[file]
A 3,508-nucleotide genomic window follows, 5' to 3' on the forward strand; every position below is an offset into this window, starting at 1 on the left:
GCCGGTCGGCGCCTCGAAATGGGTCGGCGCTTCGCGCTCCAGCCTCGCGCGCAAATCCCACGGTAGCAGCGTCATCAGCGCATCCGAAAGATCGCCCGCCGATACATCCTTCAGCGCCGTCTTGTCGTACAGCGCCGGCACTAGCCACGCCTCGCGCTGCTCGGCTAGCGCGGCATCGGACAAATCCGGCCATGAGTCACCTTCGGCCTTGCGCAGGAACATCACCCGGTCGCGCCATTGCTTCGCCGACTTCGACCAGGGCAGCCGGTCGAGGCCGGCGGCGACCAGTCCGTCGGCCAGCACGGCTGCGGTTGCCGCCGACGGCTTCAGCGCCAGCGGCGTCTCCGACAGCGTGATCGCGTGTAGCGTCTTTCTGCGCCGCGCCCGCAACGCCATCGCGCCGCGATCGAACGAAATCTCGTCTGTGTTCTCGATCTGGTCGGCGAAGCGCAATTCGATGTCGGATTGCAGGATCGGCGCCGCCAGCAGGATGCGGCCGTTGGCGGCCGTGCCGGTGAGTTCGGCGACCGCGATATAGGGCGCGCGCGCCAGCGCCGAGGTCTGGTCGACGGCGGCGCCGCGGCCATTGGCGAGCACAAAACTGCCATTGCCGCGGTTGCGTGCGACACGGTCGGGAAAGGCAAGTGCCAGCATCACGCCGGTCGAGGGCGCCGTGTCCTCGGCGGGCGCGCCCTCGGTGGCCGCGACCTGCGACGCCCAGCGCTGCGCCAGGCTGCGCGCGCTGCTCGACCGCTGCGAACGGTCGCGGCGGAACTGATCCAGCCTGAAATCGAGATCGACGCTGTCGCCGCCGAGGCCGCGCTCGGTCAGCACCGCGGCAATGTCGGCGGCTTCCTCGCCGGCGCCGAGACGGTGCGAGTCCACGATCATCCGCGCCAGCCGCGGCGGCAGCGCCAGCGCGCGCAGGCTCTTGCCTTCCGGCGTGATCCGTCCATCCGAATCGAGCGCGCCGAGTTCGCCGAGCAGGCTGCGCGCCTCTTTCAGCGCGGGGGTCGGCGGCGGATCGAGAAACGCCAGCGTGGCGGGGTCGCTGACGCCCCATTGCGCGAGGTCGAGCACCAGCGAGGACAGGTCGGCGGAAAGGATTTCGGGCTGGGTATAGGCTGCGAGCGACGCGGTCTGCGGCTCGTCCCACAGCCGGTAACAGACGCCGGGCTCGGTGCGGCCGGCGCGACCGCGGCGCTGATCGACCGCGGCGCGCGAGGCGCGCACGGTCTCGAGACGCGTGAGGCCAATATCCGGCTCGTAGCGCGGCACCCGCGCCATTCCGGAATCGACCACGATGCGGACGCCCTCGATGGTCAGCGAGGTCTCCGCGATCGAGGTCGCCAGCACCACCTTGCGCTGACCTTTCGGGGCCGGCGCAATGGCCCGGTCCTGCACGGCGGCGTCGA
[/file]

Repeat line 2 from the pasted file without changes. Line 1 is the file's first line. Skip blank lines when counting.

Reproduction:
GCCGGTCGGCGCCTCGAAATGGGTCGGCGCTTCGCGCTCCAGCCTCGCGCGCAAATCCCACGGTAGCAGCGTCATCAGCGCATCCGAAAGATCGCCCGCCGATACATCCTTCAGCGCCGTCTTGTCGTACAGCGCCGGCACTAGCCACGCCTCGCGCTGCTCGGCTAGCGCGGCATCGGACAAATCCGGCCATGAGTCACCTTCGGCCTTGCGCAGGAACATCACCCGGTCGCGCCATTGCTTCGCCGACTTCGACCAGGGCAGCCGGTCGAGGCCGGCGGCGACCAGTCCGTCGGCCAGCACGGCTGCGGTTGCCGCCGACGGCTTCAGCGCCAGCGGCGTCTCCGACAGCGTGATCGCGTGTAGCGTCTTTCTGCGCCGCGCCCGCAACGCCATCGCGCCGCGATCGAACGAAATCTCGTCTGTGTTCTCGATCTGGTCGGCGAAGCGCAATTCGATGTCGGATTGCAGGATCGGCGCCGCCAGCAGGATGCGGCCGTTGGCGGCCGTGCCGGTGAGTTCGGCGACCGCGATATAGGGCGCGCGCGCCAGCGCCGAGGTCTGGTCGACGGCGGCGCCGCGGCCATTGGCGAGCACAAAACTGCCATTGCCGCGGTTGCGTGCGACACGGTCGGGAAAGGCAAGTGCCAGCATCACGCCGGTCGAGGGCGCCGTGTCCTCGGCGGGCGCGCCCTCGGTGGCCGCGACCTGCGACGCCCAGCGCTGCGCCAGGCTGCGCGCGCTGCTCGACCGCTGCGAACGGTCGCGGCGGAACTGATCCAGCCTGAAATCGAGATCGACGCTGTCGCCGCCGAGGCCGCGCTCGGTCAGCACCGCGGCAATGTCGGCGGCTTCCTCGCCGGCGCCGAGACGGTGCGAGTCCACGATCATCCGCGCCAGCCGCGGCGGCAGCGCCAGCGCGCGCAGGCTCTTGCCTTCCGGCGTGATCCGTCCATCCGAATCGAGCGCGCCGAGTTCGCCGAGCAGGCTGCGCGCCTCTTTCAGCGCGGGGGTCGGCGGCGGATCGAGAAACGCCAGCGTGGCGGGGTCGCTGACGCCCCATTGCGCGAGGTCGAGCACCAGCGAGGACAGGTCGGCGGAAAGGATTTCGGGCTGGGTATAGGCTGCGAGCGACGCGGTCTGCGGCTCGTCCCACAGCCGGTAACAGACGCCGGGCTCGGTGCGGCCGGCGCGACCGCGGCGCTGATCGACCGCGGCGCGCGAGGCGCGCACGGTCTCGAGACGCGTGAGGCCAATATCCGGCTCGTAGCGCGGCACCCGCGCCATTCCGGAATCGACCACGATGCGGACGCCCTCGATGGTCAGCGAGGTCTCCGCGATCGAGGTCGCCAGCACCACCTTGCGCTGACCTTTCGGGGCCGGCGCAATGGCCCGGTCCTGCACGGCGGCGTCGA